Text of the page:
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The buzz about the benefits of red wine has many of us raising a glass to good health. And for those who choose not to imbibe, it turns out the booze behind the buzz may not be necessary. Grape juice and de-alcoholized wine can offer similar benefits, including:

1. The power of grapes: Studies show that a daily glass or two of red wine may lower the risk of heart disease. While alcohol content may be partially responsible for wine’s ability to relax blood vessels and increase levels of “good” (HDL) cholesterol, the hearty concentration of flavonoid compounds, such as anthocyanin, catechins and resveratrol, play their own role in heart health by boosting antioxidants.

It comes as no surprise that purple grape juice – essentially unfermented red wine – boasts flavonoid compounds, as well.

2. Grape antioxidants: Grape flavonoids seem to have similar protective effects in juice as they have in wine. Studies show that these compounds help prevent the oxidation of LDL (“bad”) cholesterol that leads to plaque formation and build-up inside artery walls.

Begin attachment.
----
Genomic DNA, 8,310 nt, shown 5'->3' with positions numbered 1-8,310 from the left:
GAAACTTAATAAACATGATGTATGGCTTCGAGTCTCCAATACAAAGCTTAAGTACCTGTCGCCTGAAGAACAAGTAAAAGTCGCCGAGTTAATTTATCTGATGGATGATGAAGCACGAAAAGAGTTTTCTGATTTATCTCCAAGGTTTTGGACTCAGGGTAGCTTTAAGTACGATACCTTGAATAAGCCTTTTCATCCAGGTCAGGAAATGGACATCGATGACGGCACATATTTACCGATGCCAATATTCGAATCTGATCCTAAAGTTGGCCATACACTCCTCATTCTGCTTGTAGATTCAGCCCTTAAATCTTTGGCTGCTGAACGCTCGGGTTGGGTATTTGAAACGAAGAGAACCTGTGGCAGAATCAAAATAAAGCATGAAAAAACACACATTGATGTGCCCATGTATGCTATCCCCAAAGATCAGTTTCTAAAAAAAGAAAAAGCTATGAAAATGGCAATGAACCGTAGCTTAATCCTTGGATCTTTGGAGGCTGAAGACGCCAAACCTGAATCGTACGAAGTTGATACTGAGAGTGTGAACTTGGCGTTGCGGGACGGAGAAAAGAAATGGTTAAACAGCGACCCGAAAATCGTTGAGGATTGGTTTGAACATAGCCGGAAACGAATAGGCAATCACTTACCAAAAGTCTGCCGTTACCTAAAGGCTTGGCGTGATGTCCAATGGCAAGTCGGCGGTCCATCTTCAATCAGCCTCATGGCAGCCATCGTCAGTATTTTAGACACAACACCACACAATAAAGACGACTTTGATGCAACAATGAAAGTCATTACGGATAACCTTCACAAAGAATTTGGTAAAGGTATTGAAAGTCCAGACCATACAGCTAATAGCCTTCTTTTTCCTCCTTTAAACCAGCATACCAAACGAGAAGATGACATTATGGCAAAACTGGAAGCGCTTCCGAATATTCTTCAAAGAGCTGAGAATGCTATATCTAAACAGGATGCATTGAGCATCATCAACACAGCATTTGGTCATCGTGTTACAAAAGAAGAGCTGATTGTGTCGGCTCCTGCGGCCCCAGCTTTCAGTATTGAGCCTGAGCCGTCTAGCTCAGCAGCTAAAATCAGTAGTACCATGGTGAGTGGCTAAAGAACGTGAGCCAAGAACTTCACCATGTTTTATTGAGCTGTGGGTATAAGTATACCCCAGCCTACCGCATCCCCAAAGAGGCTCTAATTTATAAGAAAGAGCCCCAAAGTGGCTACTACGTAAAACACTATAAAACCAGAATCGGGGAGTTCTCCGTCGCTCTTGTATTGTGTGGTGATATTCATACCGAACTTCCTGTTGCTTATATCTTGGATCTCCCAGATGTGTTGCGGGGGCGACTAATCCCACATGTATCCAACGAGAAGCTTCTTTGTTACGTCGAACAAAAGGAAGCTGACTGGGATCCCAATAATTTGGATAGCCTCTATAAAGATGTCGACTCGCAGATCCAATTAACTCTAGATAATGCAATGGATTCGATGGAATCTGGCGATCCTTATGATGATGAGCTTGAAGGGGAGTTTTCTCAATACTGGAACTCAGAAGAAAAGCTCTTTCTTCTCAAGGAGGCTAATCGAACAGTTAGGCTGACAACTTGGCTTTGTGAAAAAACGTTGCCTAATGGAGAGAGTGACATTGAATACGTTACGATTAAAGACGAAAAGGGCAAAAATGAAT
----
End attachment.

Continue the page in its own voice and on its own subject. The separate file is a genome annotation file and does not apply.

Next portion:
According to a study in the journal Circulation, when 15 patients with cardiovascular disease were given a glass of grape juice each day for two weeks, their LDL oxidation was significantly reduced and blood flowed more freely through the arteries. And according to preliminary research in a 2007 Cardiovascular Research study, grape juice stimulated the production of nitric acid in cells lining the arteries, which allows for improved blood flow.

The flavonoid content in grape juice was shown to be similar to that of red wine, and, in addition, a study in the Journal of Biomedical Biotechnology found that one member of the flavonoid family in particular – anthocyanins – were better absorbed from grape juice than from red wine. The researchers believe the higher natural sugar content of grape juice may aid absorption.

The absence of alcohol may boost the amount of time these antioxidant compounds stay in the body, according to findings reported in the January 2000 American Journal of Clinical Nutrition. When volunteers were given red wine and then a de-alcoholized version of the same red wine, catechin flavonoids remained in the blood for more than four hours in the volunteers who drank the nonalcoholic wine, but just over three hours in those who drank the wine with alcohol.

Red wine comes out on top, however, when it comes to resveratrol, which has been linked with preventing heart disease and cancer in preliminary studies. Resveratrol is extracted from the skins of the grapes during the fermentation phase of winemaking, which doesn’t occur in grape juice.

Both red wine and grape juice can, in moderation, be a healthy addition to a balanced diet that includes a variety of nutritious foods. So enjoy a 4-ounce glass of grape juice a day, and be sure to scan labels for 100 percent juices with no added sugars.